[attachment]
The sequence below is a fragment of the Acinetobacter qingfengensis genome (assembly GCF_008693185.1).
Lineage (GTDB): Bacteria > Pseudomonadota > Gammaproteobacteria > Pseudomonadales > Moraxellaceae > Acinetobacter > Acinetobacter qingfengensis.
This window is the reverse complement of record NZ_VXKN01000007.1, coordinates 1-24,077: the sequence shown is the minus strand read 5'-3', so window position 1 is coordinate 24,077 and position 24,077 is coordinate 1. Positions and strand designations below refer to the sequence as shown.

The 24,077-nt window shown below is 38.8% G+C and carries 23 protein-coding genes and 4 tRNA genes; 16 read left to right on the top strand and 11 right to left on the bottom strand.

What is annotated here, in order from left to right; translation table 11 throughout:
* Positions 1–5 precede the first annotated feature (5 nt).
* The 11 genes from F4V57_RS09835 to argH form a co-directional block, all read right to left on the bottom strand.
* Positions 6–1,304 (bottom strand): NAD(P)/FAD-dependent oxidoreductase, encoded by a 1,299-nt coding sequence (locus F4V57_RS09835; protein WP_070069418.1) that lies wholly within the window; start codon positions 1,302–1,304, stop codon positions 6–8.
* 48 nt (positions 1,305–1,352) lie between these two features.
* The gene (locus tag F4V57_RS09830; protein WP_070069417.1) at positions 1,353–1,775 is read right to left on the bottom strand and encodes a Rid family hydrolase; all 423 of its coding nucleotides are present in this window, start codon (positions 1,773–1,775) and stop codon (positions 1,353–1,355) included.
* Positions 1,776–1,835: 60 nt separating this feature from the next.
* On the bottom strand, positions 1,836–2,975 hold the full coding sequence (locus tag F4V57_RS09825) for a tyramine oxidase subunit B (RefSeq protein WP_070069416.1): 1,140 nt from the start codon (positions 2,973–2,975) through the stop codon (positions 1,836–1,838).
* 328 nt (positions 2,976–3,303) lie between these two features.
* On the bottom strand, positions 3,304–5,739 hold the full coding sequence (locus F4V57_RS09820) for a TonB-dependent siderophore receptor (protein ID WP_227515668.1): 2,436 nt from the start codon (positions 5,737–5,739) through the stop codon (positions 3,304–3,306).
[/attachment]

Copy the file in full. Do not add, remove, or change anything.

The sequence below is a fragment of the Acinetobacter qingfengensis genome (assembly GCF_008693185.1).
Lineage (GTDB): Bacteria > Pseudomonadota > Gammaproteobacteria > Pseudomonadales > Moraxellaceae > Acinetobacter > Acinetobacter qingfengensis.
This window is the reverse complement of record NZ_VXKN01000007.1, coordinates 1-24,077: the sequence shown is the minus strand read 5'-3', so window position 1 is coordinate 24,077 and position 24,077 is coordinate 1. Positions and strand designations below refer to the sequence as shown.

The 24,077-nt window shown below is 38.8% G+C and carries 23 protein-coding genes and 4 tRNA genes; 16 read left to right on the top strand and 11 right to left on the bottom strand.

What is annotated here, in order from left to right; translation table 11 throughout:
* Positions 1–5 precede the first annotated feature (5 nt).
* The 11 genes from F4V57_RS09835 to argH form a co-directional block, all read right to left on the bottom strand.
* Positions 6–1,304 (bottom strand): NAD(P)/FAD-dependent oxidoreductase, encoded by a 1,299-nt coding sequence (locus F4V57_RS09835; protein WP_070069418.1) that lies wholly within the window; start codon positions 1,302–1,304, stop codon positions 6–8.
* 48 nt (positions 1,305–1,352) lie between these two features.
* The gene (locus tag F4V57_RS09830; protein WP_070069417.1) at positions 1,353–1,775 is read right to left on the bottom strand and encodes a Rid family hydrolase; all 423 of its coding nucleotides are present in this window, start codon (positions 1,773–1,775) and stop codon (positions 1,353–1,355) included.
* Positions 1,776–1,835: 60 nt separating this feature from the next.
* On the bottom strand, positions 1,836–2,975 hold the full coding sequence (locus tag F4V57_RS09825) for a tyramine oxidase subunit B (RefSeq protein WP_070069416.1): 1,140 nt from the start codon (positions 2,973–2,975) through the stop codon (positions 1,836–1,838).
* 328 nt (positions 2,976–3,303) lie between these two features.
* On the bottom strand, positions 3,304–5,739 hold the full coding sequence (locus F4V57_RS09820) for a TonB-dependent siderophore receptor (protein ID WP_227515668.1): 2,436 nt from the start codon (positions 5,737–5,739) through the stop codon (positions 3,304–3,306).